Iran’s Minister of Culture and Islamic Guidance Mohammad-Mehdi Esmaeili emphasized the shared cultural and political bonds between Iran and Venezuela, highlighting their joint commitment to freedom and justice on a global scale.
Esmaeili expressed optimism that cultural relations between the two nations would align with their economic and political exchanges. His comments were made during the unveiling ceremony of ‘Abril, Golpe Adentro’ (translated as ‘April, inside the coup’), a book authored by Venezuelan Minister of Culture Ernesto Villegas, on Friday during the 34th Tehran International Book Fair (TIBF).
Esmaeili acknowledged that the current level of interaction between the two countries in various political, cultural, and economic aspects fell short of their potentials.
He regarded the ongoing collaborative efforts as merely the beginning of a new path for expanding and nurturing future interactions.
Expressing gratitude, he specifically thanked the Iran Cultural & Press Institute for swiftly translating and publishing ‘Abril, Golpe Adentro,’ a 500-page book that was completed through round-the-clock efforts of the institute’s translators.
Highlighting the enduring nature of cultural exchanges, Esmaeili revealed that a comprehensive agreement on cultural relations between Iran and Venezuela would be signed in the near future. The agreement would pave the way for joint cultural events, including cultural weeks, as well as collaborative programs in film, music, and theater.
Recognizing the significance of the Tehran International Book Fair, which he deemed the largest cultural event in Iran and the region, Esmaeili noted that millions of people had visited the exhibition and familiarized themselves with the cultural productions of the country through its diverse booths.
The Venezuelan minister echoed the importance of book translation in fostering mutual understanding between nations.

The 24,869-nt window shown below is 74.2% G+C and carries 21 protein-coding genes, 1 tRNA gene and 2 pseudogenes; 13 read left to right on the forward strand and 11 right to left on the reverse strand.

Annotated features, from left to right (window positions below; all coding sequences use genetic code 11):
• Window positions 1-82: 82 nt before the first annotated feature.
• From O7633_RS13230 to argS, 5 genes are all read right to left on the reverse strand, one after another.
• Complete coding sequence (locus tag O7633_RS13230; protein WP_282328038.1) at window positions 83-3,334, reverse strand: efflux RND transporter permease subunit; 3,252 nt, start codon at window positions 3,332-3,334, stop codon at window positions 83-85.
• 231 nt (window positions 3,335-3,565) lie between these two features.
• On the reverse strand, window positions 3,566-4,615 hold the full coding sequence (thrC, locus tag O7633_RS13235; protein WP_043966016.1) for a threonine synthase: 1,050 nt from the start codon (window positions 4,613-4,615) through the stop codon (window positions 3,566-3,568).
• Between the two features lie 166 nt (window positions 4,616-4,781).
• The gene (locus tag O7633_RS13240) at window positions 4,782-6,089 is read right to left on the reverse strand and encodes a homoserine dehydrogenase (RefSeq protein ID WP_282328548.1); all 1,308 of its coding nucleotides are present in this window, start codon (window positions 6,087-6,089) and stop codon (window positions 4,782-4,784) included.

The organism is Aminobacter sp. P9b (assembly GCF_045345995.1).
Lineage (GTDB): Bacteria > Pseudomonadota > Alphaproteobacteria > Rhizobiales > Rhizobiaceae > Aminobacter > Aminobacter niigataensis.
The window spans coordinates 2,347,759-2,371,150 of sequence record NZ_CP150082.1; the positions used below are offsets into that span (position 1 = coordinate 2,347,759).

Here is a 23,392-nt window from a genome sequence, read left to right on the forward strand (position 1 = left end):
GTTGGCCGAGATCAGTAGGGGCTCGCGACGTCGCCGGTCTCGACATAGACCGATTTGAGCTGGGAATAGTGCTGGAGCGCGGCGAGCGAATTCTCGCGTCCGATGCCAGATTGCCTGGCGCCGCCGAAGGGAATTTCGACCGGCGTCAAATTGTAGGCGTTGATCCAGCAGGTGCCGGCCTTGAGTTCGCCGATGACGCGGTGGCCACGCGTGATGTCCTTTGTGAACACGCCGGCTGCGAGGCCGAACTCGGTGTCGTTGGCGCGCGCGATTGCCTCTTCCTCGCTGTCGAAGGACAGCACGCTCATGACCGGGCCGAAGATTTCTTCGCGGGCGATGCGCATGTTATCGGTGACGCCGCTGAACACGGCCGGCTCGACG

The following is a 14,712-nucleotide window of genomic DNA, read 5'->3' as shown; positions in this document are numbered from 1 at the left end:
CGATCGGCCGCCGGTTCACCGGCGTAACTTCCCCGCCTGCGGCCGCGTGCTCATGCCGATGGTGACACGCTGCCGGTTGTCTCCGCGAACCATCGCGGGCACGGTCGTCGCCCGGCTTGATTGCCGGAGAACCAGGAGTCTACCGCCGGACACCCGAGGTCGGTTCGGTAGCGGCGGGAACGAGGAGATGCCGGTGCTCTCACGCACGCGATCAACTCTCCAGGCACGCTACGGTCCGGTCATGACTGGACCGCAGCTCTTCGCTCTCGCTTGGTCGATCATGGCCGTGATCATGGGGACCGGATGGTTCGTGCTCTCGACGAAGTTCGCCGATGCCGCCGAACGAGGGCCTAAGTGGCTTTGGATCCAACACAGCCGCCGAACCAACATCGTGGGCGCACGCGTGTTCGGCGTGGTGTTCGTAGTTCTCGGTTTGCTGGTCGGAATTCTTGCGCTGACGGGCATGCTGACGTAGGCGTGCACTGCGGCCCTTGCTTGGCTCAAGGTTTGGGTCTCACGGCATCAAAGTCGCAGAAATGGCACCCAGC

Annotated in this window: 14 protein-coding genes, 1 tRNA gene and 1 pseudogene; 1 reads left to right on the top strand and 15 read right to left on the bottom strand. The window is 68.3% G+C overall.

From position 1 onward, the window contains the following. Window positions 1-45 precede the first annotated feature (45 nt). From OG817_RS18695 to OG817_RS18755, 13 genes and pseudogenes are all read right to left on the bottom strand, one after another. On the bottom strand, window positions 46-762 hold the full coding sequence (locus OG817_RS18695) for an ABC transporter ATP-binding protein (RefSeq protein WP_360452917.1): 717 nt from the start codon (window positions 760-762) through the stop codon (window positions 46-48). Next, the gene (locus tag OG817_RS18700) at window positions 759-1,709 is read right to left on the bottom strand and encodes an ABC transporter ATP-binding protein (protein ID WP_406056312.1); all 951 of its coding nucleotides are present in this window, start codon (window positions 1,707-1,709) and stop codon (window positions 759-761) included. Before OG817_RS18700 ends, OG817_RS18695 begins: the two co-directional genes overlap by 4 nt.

Villegas emphasized that human dignity, a concept inherent to both Iran and Venezuela, required no translation.
Expressing surprise at the rapid translation and publication of his book by the Iran Cultural & Press Institute, Villegas provided background information, stating that the book was published in 2009, seven years after the 2002 coup against former Venezuelan president, Hugo Chávez.
Notably, the book enjoyed wide distribution throughout Venezuela and became one of the country’s best-selling books.
Concerning the 2002 coup, Villegas regarded it as a significant historical event in Venezuela’s history and warned of potential future coups orchestrated in various forms by imperialist forces. He highlighted imperialism’s persistent attempts to undermine Venezuela’s anti-imperialist movement, which, he asserted, had continuously thwarted such endeavors.
Villegas also criticized the media outlets aligned with imperialism, characterizing them as purveyors of anger and hatred worldwide.
Additionally, he accused the U.S.-backed media of fueling Islamophobia against the Islamic Republic of Iran.
Emphasizing the need to counter the enemy’s media objectives in the pursuit of global peace, Villegas stressed the importance of strengthening cultural, scientific, security, media, and aerospace relations between Iran and Venezuela.
Mohammad Hassan Roozitalab, CEO of the Iran Cultural & Press Institute, provided insight into the book’s translation and publication process. Last year, he invited the Venezuelan minister of culture to attend the Tehran International Book Fair and unveil the book in Tehran. Subsequently, the institute’s team of translators diligently worked around the clock for two months to complete the translation and preparation of the book.
Roozitalab acknowledged that certain political factions in both Iran and Venezuela had sought to disrupt the countries’ relations for political gain.
However, he expressed hope that the publication of ‘Abril, Golpe Adentro’ would serve as a starting point for ongoing cultural and publishing collaborations between Iran and Venezuela, aiming to strengthen their ties as much as possible.
Regarding the failed coup against Chávez, Roozitalab emphasized the role played by widespread protests and the presence of the Venezuelan people, lamenting the lack of acknowledgment by the country’s media and press. Ultimately, the people of Venezuela emerged victorious, defeating both the coup plotters and the biased media.